Sunday, February 17, 2008

Did Canada "Just say NO!" or did we just SAY no?

On Canada's role in Iraq :

U.S. Ambassador to Canada, Paul Cellucci, March 25, 2003 :
"Ironically, Canadian naval vessels, aircraft and personnel...will supply more support to this war in Iraq indirectly...than most of those 46 countries that are fully supporting our efforts there."

Secretary of State Colin Powell : "We now have a coalition of the willing...who have publicly said they could be included in such a listing.... And there are 15 other nations, who, for one reason or another do not wish to be publicly named but will be supporting the coalition."

Yeah, well, Powell and Cellucci, celebrated liars both, could have just been padding out the ranks of the 'coalition', as it were. But then there was :

CanWest Jan 19, 2008 : Canadian commander takes a leading roll in Iraq :
"Canadian Forces Brig.-Gen. Nicolas Matern recently arrived in Baghdad as part of the first wave of soldiers and officers from the U.S. Army's 18th Airborne Corps from Fort Bragg, N.C.
Matern is assigned as a senior officer in the Iraq Multi-National Corps which consists of around 130,000 troops."

And he was not the first :

"In 2004 Lt.-Gen. Walter Natynczyk, then a major general, served as deputy commander of the Multi-National Corps during Operation Iraqi Freedom.
At the time, he was in charge of 35,000 soldiers. Natynczyk oversaw planning and execution of all multi-national corps-level combat support operations."
"Canadian Maj.-Gen. Peter Devlin was also recently a deputy commander in the multi-national corps."

Plus there was the 1300 Canadian troops on the four Canadian warships providing Persian Gulf escort, the two dozen Canadian war planners in Florida, the providing of surveillance data from RADARSAT 2, the RCMP in Jordan training Iraqi police, the Canadian advisors embedded in Iraq's Interior Ministry, and, my personal fave, Canadian Pension Plan investment of our money in military contractors who make, among other goodies, cluster bombs and land mines.

Perhaps you read this in the account from Richard Sanders' of Coalition to Oppose the Arms Trade, or COAT, in Common Ground this month : Canada's Secret War in Iraq. An updated version of it is now here.

Sanders is exasperated that most Canadians­, including many lefties and peace activists, are loathe to accept Canadian complicity in the war on Iraq and continue to proudly proclaim that Canada refused to support the invasion of Iraq.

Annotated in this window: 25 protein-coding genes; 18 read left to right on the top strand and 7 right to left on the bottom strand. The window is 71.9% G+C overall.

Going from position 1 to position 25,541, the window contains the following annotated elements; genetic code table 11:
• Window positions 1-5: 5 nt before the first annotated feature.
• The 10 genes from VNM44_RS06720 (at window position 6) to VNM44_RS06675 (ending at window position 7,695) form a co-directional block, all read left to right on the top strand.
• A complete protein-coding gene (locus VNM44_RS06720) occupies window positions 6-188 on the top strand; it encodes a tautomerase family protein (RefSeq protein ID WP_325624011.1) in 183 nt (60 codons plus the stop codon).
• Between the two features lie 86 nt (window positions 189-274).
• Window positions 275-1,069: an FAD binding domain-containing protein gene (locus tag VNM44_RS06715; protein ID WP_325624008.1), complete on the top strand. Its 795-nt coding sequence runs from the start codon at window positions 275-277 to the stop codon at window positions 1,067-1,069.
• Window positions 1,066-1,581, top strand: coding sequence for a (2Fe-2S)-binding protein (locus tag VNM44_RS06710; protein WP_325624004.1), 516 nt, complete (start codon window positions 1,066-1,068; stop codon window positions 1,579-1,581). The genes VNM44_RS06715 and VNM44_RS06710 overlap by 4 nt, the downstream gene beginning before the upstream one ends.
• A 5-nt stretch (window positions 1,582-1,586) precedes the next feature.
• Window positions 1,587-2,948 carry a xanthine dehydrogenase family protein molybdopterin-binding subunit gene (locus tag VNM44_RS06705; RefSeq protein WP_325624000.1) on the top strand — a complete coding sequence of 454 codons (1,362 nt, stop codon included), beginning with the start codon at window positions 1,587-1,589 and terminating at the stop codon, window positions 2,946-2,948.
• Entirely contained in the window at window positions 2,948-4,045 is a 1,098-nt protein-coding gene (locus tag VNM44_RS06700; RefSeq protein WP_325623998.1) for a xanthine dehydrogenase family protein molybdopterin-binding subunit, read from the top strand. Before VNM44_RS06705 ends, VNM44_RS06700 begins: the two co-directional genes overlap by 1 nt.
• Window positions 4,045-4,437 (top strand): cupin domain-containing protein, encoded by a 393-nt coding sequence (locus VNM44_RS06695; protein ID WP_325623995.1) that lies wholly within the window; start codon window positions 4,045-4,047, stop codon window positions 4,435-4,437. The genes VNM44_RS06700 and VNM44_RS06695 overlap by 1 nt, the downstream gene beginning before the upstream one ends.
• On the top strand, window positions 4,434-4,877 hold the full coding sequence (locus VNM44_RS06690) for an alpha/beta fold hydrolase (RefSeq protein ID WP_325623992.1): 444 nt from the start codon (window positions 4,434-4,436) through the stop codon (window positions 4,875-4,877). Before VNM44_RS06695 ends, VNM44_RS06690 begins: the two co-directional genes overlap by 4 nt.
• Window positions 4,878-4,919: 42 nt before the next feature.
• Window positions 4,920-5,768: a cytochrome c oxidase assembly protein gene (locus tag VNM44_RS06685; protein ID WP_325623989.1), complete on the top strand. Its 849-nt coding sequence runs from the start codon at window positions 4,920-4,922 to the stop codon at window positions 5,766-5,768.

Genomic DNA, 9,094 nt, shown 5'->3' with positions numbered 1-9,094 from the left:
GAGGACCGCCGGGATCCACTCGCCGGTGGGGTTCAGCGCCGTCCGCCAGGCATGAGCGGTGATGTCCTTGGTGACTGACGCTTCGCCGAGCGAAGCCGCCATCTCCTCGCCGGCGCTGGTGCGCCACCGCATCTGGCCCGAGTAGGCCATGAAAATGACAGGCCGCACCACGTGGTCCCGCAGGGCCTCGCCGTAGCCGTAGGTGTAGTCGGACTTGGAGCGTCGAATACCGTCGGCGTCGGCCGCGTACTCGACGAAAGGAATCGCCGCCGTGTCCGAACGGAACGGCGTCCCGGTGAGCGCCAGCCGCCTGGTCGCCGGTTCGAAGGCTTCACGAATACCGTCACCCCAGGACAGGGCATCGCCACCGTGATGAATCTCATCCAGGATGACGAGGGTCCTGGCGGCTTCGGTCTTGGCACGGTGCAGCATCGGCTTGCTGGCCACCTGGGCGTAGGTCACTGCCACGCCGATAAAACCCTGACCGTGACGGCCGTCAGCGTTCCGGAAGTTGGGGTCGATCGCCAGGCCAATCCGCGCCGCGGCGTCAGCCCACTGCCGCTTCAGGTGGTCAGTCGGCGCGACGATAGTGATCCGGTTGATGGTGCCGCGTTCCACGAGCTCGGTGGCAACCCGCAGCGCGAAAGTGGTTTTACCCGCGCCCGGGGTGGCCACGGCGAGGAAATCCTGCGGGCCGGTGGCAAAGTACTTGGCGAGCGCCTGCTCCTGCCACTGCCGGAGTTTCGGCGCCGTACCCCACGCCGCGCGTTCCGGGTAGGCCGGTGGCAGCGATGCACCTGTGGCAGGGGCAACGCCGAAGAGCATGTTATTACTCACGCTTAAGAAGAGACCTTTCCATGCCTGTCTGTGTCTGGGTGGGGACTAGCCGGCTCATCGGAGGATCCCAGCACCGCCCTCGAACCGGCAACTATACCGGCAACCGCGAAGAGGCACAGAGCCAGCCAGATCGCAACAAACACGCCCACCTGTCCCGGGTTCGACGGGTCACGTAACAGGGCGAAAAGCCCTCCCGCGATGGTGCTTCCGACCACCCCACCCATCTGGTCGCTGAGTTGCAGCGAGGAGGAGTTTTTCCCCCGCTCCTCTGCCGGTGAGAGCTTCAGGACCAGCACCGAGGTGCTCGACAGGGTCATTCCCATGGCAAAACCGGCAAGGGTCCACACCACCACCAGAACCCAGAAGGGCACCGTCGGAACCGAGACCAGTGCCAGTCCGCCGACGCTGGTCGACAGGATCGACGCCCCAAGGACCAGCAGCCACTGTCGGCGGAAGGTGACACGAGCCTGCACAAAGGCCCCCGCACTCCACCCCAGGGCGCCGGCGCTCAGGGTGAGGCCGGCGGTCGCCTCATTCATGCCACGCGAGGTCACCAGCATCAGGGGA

Note to Richard Sanders : Much of this is based on the wish to believe in a past golden age of Canadian autonomy to which we might magically return if we only we could get rid of Harper, and sometimes it's just the pretense to believe in it for reasons of partisan political rhetoric.
Meanwhile the pretense that Iraq and Afghanistan are completely separate and unrelated wars continues unabated, and Dion's new amendment on Afghanistan is so pleasing to Harper that he has asked the Cons to adopt it.

I am grateful that we have relatively few Canadian "boots on the ground" in Iraq - the real reason most Canadians do not consider us to be actually "in Iraq" - and that Canadian complicity consists mostly of our decades-old business-as-usual military integration with the US. It isn't anything to get all smugly Canadian about.

Interesting discussion/hair pulling event about Sanders' essay at Babble here and here. Sanders joins in.
Post title shamelessly pillaged from comments at Babble.

2 comments:

libhom said...

I think Canada deserves some credit for the amount that country has done to resist the war, especially considering how much economic and military power the US has.

Purple Library Guy said...

We may indeed only be pretending not to support the war in Iraq. But I think the act of pretending is a fairly politically important one in something like this. Sure, the Americans are running out of troops to such an extent that our meagre contribution may currently have practical benefits, but the major point of getting countries such as Canada into Iraq was always political cover much more than any actual military assistance we might lend.
Failing to give that political cover remains important even if we ended up giving actual military support in a backhanded way. And I think it remains important that when there are debates about Afghanistan, it's politically dangerous for the Canadian right to say in public that it's about helping the US.
In the end, we're gonna lose and leave, so the question of practical military support will be moot except to the Afghans, who will count our military support to the US in dead bodies. At that point for us only the political questions, who gave legitimacy to whom and who has shreds of credibility remaining, will remain. At the rate things are going there won't be a lot of shreds to go around . . .

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